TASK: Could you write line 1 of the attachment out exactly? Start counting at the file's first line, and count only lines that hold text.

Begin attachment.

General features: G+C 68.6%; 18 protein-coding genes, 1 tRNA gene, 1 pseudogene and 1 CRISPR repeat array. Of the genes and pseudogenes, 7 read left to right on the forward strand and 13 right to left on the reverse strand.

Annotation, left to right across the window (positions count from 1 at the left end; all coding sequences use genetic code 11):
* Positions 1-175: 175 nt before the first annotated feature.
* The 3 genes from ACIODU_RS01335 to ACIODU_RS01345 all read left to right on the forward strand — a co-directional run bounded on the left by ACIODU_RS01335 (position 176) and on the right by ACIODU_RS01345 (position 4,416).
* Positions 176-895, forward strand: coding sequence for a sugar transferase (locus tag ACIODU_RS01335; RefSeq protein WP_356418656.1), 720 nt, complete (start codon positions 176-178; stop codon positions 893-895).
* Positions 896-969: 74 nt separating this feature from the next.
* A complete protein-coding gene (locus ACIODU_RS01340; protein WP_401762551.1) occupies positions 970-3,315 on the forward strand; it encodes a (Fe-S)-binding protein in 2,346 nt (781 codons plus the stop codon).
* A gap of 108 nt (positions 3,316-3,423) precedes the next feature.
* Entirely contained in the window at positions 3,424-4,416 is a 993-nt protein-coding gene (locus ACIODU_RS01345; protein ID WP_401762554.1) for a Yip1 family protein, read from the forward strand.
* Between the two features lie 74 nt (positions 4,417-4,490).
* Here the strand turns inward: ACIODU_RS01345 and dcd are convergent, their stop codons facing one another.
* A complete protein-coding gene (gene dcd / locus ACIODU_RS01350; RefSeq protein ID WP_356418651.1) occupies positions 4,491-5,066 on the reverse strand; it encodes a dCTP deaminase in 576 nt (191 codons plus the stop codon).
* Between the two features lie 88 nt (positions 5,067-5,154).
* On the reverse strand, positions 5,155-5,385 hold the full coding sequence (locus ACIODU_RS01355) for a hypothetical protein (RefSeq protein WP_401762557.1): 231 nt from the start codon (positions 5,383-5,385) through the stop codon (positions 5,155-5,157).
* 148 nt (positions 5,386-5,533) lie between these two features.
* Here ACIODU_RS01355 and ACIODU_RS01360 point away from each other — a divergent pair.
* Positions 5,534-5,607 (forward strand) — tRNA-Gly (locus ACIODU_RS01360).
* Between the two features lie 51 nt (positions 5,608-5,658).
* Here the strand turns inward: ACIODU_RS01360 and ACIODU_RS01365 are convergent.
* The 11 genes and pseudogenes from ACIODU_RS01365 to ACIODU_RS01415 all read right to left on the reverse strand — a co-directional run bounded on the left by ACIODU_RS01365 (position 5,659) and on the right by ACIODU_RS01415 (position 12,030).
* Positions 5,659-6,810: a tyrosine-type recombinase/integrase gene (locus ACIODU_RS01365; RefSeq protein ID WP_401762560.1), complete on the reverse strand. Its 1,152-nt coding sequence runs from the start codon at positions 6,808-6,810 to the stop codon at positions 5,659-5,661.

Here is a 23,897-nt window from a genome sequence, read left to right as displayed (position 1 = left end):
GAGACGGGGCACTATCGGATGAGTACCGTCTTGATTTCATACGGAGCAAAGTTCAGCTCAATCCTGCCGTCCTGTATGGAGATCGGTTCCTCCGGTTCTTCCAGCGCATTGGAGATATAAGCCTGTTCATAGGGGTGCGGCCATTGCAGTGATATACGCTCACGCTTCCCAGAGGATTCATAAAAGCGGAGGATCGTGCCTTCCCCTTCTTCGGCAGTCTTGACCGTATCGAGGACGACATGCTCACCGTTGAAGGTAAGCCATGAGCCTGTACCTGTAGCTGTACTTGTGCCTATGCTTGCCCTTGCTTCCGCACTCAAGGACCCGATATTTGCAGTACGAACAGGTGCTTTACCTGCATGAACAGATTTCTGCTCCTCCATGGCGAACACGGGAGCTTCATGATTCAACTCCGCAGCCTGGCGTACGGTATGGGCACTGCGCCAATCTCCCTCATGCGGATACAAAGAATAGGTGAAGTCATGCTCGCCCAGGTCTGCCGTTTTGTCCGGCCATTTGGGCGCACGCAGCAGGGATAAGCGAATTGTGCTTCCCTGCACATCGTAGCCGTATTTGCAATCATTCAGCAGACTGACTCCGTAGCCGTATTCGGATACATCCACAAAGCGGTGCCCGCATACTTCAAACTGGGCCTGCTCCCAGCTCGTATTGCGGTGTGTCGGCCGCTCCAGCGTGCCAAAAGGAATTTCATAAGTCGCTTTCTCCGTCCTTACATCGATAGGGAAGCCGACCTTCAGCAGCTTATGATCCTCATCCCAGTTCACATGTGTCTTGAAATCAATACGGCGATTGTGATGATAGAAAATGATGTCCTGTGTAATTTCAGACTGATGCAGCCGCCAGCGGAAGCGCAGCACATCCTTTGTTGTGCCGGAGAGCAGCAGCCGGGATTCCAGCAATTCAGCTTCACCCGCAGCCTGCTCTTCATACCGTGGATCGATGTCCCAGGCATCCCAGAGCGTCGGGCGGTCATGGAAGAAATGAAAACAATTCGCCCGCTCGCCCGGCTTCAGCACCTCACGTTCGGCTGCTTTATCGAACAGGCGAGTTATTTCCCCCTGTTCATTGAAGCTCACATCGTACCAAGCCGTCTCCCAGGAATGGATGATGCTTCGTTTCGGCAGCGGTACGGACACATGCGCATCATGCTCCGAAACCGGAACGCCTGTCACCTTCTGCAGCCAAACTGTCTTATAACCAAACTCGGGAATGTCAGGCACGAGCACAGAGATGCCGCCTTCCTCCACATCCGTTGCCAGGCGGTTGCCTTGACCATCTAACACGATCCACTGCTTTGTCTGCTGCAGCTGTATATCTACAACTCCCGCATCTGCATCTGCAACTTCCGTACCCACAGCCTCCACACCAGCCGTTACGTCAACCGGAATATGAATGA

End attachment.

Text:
General features: G+C 68.6%; 18 protein-coding genes, 1 tRNA gene, 1 pseudogene and 1 CRISPR repeat array. Of the genes and pseudogenes, 7 read left to right on the forward strand and 13 right to left on the reverse strand.